Reserving countertop space for frequently used items is sensible so that everything is within easy reach. However, having too much ‘stuff’ out can overwhelm a small kitchen – keep it down to essential items only.
Organizing your kitchen countertops by activity makes it easier to navigate and flow more smoothly. If you can, try to store like with like, so that those items you use together are all located in the same spot. Store spices, oils, and cooking utensils within grabbing distance of the hob, or mugs, tea caddy, coffee, and teaspoons close to the kettle so everything is to hand when you go to make a cuppa.
"Create a cookware area, complete with sockets and lighting which can be used for food prep, coffee bar, or as a baking area," says Louisa. "Or to add extra work surface space in a small kitchen, choose a sink with a lid so when not in use it gives extra surface space. Alternatively, mid-way rail systems below wall units provide additional storage for items and free up work surfaces."
4. Utilize counter-to-ceiling space
When kitchen space is tight, making use of the gap between cabinets and ceiling can be a clever way of working in additional storage without impacting floor space. Opt for extra-tall upper cabinets instead of standard wall units to utilize space just below ceiling level that might otherwise be left to gather dust.
If adding new cabinetry is not within your budget you can still use the space as effectively with moveable, lidded storage boxes that will provide a concealed place to store all manner of best kitchen gadgets and appliances. Just be sure to measure the space before you buy storage to guarantee it fits.
5. Choose slimline vertical units
Slimline cupboards, freestanding or fitted, offer a more practical storage solution for small kitchens by utilizing vertical space meaning you feel the benefit of seeing the width of the room – creating a sense of space.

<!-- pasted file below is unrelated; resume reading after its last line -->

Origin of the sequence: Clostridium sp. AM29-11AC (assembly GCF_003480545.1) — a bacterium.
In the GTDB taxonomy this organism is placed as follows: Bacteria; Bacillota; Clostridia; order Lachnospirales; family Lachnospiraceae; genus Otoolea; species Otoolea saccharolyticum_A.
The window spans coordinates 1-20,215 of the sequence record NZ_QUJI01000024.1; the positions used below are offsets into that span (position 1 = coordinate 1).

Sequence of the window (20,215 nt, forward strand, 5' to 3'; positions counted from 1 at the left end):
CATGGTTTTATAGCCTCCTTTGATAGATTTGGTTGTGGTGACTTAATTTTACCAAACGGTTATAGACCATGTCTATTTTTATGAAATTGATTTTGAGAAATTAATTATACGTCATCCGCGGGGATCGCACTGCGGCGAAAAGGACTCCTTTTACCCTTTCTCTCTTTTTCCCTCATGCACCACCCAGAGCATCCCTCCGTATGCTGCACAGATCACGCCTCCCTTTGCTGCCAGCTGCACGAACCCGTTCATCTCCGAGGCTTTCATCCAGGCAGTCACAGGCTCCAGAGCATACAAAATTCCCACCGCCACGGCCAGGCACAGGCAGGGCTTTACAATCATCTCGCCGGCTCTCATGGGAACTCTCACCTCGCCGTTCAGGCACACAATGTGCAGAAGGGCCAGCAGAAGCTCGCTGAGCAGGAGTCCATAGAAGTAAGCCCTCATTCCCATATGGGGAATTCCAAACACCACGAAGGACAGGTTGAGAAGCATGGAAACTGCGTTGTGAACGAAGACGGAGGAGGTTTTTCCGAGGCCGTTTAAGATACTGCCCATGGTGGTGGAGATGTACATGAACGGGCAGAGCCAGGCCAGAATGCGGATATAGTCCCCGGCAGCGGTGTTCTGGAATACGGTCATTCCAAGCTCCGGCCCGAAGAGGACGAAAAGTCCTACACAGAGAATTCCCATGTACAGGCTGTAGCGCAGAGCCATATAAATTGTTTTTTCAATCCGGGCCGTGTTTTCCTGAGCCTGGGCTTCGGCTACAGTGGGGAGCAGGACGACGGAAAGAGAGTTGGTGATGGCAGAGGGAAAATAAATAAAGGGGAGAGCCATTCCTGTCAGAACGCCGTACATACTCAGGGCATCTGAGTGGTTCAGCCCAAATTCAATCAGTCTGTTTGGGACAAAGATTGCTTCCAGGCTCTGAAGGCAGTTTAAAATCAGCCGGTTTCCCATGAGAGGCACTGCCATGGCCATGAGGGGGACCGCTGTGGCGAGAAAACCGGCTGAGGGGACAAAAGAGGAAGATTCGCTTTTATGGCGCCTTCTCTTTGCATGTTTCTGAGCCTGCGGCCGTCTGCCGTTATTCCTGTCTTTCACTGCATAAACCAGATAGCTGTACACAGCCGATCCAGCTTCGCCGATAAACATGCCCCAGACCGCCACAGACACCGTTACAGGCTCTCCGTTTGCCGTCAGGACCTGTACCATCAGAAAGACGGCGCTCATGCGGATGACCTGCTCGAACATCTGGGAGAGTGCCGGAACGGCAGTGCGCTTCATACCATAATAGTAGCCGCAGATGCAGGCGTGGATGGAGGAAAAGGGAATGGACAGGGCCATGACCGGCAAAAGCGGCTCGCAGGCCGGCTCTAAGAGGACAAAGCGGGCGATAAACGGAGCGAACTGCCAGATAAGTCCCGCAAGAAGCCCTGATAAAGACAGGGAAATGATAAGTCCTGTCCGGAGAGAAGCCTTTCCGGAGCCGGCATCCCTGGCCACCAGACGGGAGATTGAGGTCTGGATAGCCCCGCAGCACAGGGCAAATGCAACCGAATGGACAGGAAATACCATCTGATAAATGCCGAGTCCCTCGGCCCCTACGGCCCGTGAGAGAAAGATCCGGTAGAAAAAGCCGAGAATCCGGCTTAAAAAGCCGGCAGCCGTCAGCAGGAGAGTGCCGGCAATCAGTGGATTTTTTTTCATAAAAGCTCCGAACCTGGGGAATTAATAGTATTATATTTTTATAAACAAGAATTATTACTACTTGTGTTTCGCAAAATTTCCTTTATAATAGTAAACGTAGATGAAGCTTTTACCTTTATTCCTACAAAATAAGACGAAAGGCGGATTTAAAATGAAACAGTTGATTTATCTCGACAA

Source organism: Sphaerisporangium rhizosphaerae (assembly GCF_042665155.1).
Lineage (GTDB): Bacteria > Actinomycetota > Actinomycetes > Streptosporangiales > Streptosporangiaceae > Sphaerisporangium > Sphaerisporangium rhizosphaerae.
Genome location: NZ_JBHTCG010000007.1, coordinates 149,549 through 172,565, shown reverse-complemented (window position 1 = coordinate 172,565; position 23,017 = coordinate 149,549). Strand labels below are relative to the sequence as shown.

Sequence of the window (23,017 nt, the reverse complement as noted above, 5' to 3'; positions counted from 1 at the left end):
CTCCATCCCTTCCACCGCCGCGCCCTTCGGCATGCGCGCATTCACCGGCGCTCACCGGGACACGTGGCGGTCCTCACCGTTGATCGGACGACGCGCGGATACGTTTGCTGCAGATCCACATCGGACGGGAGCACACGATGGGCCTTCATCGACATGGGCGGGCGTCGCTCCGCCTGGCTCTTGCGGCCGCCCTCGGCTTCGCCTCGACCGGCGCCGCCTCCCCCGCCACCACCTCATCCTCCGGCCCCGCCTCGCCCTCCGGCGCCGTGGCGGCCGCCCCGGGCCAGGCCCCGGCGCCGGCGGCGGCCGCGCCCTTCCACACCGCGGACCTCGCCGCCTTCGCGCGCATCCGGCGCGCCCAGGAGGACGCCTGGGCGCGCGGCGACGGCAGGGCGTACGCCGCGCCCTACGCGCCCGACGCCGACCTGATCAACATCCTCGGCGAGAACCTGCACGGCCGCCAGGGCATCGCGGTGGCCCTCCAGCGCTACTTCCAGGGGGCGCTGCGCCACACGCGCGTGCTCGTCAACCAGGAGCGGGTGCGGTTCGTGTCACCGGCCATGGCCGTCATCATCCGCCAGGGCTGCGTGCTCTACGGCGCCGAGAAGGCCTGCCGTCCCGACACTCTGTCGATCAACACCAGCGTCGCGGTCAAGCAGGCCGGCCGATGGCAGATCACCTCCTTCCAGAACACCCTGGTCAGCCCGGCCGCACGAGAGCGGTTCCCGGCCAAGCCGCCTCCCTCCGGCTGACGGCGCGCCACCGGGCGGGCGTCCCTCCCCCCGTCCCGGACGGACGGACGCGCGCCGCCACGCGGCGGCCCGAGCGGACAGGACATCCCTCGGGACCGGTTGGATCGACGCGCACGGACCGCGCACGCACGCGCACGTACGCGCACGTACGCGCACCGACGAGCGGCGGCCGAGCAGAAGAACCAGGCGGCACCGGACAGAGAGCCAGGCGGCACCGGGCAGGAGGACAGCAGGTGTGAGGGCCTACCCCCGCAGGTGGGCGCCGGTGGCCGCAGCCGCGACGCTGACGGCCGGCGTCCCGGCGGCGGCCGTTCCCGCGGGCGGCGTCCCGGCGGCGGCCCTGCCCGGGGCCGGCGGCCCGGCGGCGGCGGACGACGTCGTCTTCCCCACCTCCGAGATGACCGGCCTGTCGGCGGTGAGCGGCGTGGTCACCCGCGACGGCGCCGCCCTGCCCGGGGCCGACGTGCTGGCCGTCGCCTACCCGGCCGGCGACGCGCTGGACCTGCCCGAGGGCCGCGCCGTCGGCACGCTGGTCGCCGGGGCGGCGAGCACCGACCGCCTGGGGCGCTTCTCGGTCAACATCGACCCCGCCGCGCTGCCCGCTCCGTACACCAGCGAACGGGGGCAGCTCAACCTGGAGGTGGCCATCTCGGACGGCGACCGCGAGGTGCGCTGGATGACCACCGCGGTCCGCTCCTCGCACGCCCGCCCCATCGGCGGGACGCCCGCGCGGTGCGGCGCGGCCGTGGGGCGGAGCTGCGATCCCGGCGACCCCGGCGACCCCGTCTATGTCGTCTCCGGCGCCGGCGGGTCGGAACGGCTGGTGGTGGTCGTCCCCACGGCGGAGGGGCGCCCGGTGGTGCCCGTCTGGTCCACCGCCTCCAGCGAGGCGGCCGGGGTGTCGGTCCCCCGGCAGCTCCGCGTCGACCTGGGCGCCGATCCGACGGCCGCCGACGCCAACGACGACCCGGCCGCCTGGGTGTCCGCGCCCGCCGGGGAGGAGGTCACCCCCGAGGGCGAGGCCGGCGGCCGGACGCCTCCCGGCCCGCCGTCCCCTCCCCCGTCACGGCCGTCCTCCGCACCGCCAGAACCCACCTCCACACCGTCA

Like when considering how to organize a pantry tall slimline floor-to-ceiling units or narrow larder cupboards offer extra useful storage for foodstuffs, ingredients, and even crockery but take up less floor space than standard base units. Vertical storage units will often offer more shelves than a standard base unit, ensuring no valuable space is wasted.
"If you’re looking at ways to maximize a kitchen space, tall kitchen units provide handy storage and timeless style, making them a great choice for any kitchen design," says Tom Howley, Design Director at Tom Howley kitchens. "Suitable for small and large kitchens alike, you can integrate them in a way that suits your layout and your lifestyle."
6. Make the layout work harder
Choosing a layout that makes efficient use of floor space can be the key to getting it right, making a small kitchen space feel less crowded and cluttered.
In a small, square-shaped kitchen, rather than opting for units wall-to-wall, consider an L-shaped arrangement (with units positioned on two adjacent walls) which still gives plenty of cupboard or shelf storage, but without making the kitchen feel too tight and hemmed-in.
"Thinking about how you use the space is really important," says Matt Baker, kitchen designer at Harvey Jones. "For example, opting for an L-shaped layout gives the room an open, more inclusive feel, so it’s easier for family and guests to interact. While other popular layouts for small kitchens include U-shaped layouts, which are a great solution to maximize storage and work surface areas, creating a remarkably efficient cooking space."
"When it comes to choosing the right layout for a small kitchen, the most important consideration is for the space to be easy to navigate," Matt explains. "This is where the working triangle comes in, with sink, cooking, and fridge zones all in relatively close proximity. There should be a good-sized space of worktop run for preparation, preferably next to or opposite the hob zone."
7. Opt for open shelves to balance narrow layouts